We’ve all seen the headlines: Burnout among healthcare workers is at an all time high. Stories of doctors and nurses leaving their profession altogether abound. The medical profession is experiencing collective trauma. Medicine has become a battlefield. We are battling entitled patients, crushing bureaucracy, crushing workload, and scarcity of resources. The question is, how do we come back from it?

You may be experiencing resiliency-talk fatigue. You may be screaming: Just change the system! But let me ask you this: Do you see the system changing soon?

“When we are no longer able to change a situation, we are challenged to change ourselves.” Victor Frankl

I have something more than resiliency to offer you. Resilience is returning to our pre-trauma state. Even before the pandemic, the rate of burnout in healthcare settings was among the highest of all occupations. For decades, physicians have had one of the highest suicide rates of any profession. Do we really want to go back to that? Instead, I have Post Traumatic Growth to offer you.

Post Traumatic Growth

Post traumatic growth (PTG) is a term that encompasses more than just resiliency. PTG is a term coined by University of North Carolina researchers. PTG is becoming better after trauma. It is transformation through suffering.

Have you ever observed how, after a life-threatening event, some of your patients morph into a far better version of themselves? Or how cancer survivors seem to be more appreciative of simple things and less prone to “sweating the small stuff”?

Case study of Mr. H

Mr. H was a highly driven, successful entrepreneur who was always overly preoccupied. He was impatient with the reception staff and can be quite demanding. He suffered a sudden aorta rupture at the age of 53. He was fortunate that it was discovered in time to save his life.

After surviving his ordeal, Mr. H changed dramatically. He became more patient, tolerant, and overall pleasant as he spent his time speaking with the receptionists. He took his time when he came in for his visits. He also made time for his medical appointments, which he had not done previously. He expressed his appreciation.

On this battlefield of medicine, we have two choices:

  1. We can languish
  2. We can become This is Post Traumatic Growth.

If you choose #1, you can stop reading now. If you choose #2, here are the benefits:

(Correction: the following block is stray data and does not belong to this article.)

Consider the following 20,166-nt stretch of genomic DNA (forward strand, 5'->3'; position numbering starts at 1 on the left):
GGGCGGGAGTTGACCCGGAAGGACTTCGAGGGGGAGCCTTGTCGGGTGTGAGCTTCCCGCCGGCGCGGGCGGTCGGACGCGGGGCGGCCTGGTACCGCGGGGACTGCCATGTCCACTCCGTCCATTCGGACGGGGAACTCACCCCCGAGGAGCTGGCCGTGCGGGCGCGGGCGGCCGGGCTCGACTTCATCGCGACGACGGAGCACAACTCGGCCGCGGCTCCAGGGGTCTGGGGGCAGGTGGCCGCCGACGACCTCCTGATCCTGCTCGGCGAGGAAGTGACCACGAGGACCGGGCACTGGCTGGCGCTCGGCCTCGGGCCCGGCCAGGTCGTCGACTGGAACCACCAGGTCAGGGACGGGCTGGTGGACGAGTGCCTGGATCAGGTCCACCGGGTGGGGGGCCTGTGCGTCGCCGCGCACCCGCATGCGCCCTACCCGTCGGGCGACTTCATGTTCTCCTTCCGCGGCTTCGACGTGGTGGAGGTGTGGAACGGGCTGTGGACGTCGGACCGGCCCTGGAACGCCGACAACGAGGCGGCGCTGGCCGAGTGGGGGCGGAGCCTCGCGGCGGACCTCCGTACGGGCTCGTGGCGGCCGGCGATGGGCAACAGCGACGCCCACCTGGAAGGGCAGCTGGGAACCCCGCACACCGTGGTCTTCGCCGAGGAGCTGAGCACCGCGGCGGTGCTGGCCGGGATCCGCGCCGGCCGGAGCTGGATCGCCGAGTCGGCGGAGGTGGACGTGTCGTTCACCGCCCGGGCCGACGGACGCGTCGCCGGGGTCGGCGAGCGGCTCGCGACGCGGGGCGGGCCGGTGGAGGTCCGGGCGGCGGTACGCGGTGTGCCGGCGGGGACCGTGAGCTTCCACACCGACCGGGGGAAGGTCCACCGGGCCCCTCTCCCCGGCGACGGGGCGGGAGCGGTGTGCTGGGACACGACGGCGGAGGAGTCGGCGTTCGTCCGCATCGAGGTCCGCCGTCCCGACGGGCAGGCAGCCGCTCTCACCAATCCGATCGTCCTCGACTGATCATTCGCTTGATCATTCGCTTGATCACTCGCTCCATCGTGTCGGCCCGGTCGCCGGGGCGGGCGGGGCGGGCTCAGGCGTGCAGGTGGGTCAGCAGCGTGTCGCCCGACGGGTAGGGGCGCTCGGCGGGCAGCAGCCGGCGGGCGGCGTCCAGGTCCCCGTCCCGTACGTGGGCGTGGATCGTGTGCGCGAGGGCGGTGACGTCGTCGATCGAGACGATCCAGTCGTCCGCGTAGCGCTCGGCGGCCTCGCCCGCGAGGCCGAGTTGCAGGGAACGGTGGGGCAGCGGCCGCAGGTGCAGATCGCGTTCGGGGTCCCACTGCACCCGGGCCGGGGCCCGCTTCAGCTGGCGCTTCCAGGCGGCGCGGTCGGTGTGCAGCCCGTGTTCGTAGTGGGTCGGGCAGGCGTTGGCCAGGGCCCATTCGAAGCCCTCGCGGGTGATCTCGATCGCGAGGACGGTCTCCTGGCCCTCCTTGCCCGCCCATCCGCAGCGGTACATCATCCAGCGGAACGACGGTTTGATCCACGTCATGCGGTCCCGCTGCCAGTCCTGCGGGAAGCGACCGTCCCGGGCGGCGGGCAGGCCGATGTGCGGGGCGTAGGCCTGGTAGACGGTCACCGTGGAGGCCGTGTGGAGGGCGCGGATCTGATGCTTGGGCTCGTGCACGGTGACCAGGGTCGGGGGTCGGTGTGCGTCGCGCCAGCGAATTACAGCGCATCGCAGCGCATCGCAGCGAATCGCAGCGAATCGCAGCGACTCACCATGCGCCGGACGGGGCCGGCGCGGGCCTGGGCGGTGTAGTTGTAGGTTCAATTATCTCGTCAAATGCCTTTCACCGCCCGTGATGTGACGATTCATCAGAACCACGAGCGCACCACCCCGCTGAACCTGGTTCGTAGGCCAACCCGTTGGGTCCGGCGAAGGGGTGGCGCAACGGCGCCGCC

• Increase appreciation of life and relationships
  • Increase compassion, both for ourselves and for others
  • Opportunity to see new possibilities
  • Increase agency and the knowledge we can overcome adversity

Trauma paradox

Our brains can disintegrate and rebuild themselves stronger than before as a result of psychological tension, according to studies.

To do this, we must cultivate curiosity and flexibility in exploring the tension. We need to confront these unpleasant emotions straight on. We discover significance in our angst through this investigation. Only by following these steps can we turn trauma into an opportunity for growth rather than allowing it to destroy us.

Paradoxically, disconnecting from negative emotions like fear, worry, and rage, whether through suppression or avoidance, causes us harm. We also deny ourselves the chance to investigate and transform the negative experience towards something beneficial.

Discontent is the driver of change

Discontent allows us to consider different perspectives. Negative feelings might be beneficial. Can we pay attention to what they are saying? Is rage capable of pushing us to make momentous changes? Should our expectations be lowered?

5 ways to achieve PTG

  • Acceptance is an important prerequisite to PTG. Recognizing what we have control over and what we don’t. Focusing our efforts on what we can Control the controllable. This is not condoning what is wrong. We can accept but not condone something over which we have no control. It is about accepting our internal discomfort, rather than the external event or people.

  • People with greater curiosity and openness are more likely to experience PTG, because it allows us to notice opportunities and recognize when our perspectives may not be the most accurate.

  • We can ask ourselves if we can overcome the 3 Ps of emotional resiliency described by Martin Seligman:
    1. Personalization: When terrible things happen, it is not
    2. Pervasiveness: Adverse events do not affect every aspect of our lives.
  • Permanence: Dreadful things do not last
  1. Changing the narrative. Think about people you have helped. What are the success stories? Remember that unpleasant events scream at us, whereas positive things The terrible is remembered far more than the pleasant. We tend to have a negativity bias.
  1. Can we challenge our assumptions: Are we here to save the world? Are all patients walking lawsuits or just a small minority?

In medicine, we have the privilege of witnessing loss, grief, and helping our patients in navigating through it. We also have the privilege of celebrating life, whether it is the birth of a child, or the remission of a cancer patient.

It is through acceptance and openness that we can start to see the world not as a horrific, awful place, but for what it really is. We learn to find fresh meaning and purpose in our lives, and as a result, we enjoy happier lives.

Like a butterfly emerging from its cocoon, or a chick emerging from its shell, the process can be painful. But after the emergence from the forces that bind us, it can be liberating, allowing us the ability to view life through a different lens.

We tear it apart, then rebuild it again, making it better and stronger.